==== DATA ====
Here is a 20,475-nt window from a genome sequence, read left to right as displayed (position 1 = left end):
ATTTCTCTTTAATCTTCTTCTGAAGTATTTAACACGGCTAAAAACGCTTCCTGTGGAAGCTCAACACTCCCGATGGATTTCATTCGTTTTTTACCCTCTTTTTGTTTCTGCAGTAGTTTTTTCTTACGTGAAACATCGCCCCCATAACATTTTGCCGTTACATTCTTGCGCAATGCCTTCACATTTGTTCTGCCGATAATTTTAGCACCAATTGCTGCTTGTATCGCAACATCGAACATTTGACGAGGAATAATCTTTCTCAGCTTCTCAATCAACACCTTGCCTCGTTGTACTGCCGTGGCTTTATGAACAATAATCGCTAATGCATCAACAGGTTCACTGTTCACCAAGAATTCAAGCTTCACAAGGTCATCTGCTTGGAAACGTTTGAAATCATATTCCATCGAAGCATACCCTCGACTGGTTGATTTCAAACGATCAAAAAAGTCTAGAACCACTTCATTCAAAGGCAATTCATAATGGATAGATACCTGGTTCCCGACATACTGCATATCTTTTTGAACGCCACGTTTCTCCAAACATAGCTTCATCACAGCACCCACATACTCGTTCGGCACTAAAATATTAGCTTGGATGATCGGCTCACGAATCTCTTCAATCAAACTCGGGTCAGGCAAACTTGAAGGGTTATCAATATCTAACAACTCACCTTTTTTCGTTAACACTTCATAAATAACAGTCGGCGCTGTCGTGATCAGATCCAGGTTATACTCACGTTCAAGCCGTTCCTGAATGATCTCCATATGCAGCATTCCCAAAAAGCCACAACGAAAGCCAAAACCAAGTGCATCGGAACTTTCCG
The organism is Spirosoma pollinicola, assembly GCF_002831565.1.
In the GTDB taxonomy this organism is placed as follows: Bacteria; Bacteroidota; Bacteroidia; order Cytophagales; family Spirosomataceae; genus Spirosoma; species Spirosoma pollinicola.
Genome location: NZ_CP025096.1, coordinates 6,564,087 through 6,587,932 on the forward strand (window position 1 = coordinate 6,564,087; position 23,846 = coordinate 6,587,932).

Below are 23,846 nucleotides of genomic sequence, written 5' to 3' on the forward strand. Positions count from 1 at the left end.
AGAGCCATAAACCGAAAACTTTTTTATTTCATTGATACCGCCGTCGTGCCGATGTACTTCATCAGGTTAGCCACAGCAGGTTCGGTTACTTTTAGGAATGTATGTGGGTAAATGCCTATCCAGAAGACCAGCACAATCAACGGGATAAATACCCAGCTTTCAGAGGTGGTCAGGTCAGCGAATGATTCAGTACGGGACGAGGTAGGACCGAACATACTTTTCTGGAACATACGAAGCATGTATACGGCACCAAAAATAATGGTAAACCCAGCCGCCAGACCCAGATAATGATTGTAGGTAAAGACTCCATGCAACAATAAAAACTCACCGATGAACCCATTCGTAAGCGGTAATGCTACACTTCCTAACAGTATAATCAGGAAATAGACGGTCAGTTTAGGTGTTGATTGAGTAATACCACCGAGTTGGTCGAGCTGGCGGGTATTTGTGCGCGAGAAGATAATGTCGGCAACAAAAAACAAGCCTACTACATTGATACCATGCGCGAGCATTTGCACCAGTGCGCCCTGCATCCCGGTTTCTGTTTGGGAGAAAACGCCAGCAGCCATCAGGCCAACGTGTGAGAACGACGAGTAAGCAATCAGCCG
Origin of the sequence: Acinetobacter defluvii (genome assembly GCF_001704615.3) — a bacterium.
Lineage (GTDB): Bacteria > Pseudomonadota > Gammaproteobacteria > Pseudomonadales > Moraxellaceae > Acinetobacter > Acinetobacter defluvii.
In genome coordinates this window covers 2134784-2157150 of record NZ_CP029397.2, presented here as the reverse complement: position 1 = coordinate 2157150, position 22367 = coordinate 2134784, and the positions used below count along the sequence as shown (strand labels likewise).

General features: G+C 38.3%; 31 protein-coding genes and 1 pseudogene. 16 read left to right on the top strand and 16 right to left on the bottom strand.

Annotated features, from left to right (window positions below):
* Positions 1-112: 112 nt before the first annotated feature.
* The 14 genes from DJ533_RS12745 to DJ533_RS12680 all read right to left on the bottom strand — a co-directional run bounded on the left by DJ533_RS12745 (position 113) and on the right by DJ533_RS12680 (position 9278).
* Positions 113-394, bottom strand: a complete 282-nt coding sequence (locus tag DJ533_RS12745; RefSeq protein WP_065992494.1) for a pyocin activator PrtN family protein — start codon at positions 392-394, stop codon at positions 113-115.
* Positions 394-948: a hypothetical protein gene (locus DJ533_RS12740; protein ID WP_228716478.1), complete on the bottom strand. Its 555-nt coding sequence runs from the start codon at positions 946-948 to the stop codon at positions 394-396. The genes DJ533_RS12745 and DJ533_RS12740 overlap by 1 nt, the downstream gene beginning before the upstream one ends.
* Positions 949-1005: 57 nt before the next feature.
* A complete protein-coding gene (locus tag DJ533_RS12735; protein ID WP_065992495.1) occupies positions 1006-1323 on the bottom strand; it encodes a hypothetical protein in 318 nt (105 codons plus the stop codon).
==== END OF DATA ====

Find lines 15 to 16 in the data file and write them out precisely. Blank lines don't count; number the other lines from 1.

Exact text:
* Positions 113-394, bottom strand: a complete 282-nt coding sequence (locus tag DJ533_RS12745; RefSeq protein WP_065992494.1) for a pyocin activator PrtN family protein — start codon at positions 392-394, stop codon at positions 113-115.
* Positions 394-948: a hypothetical protein gene (locus DJ533_RS12740; protein ID WP_228716478.1), complete on the bottom strand. Its 555-nt coding sequence runs from the start codon at positions 946-948 to the stop codon at positions 394-396. The genes DJ533_RS12745 and DJ533_RS12740 overlap by 1 nt, the downstream gene beginning before the upstream one ends.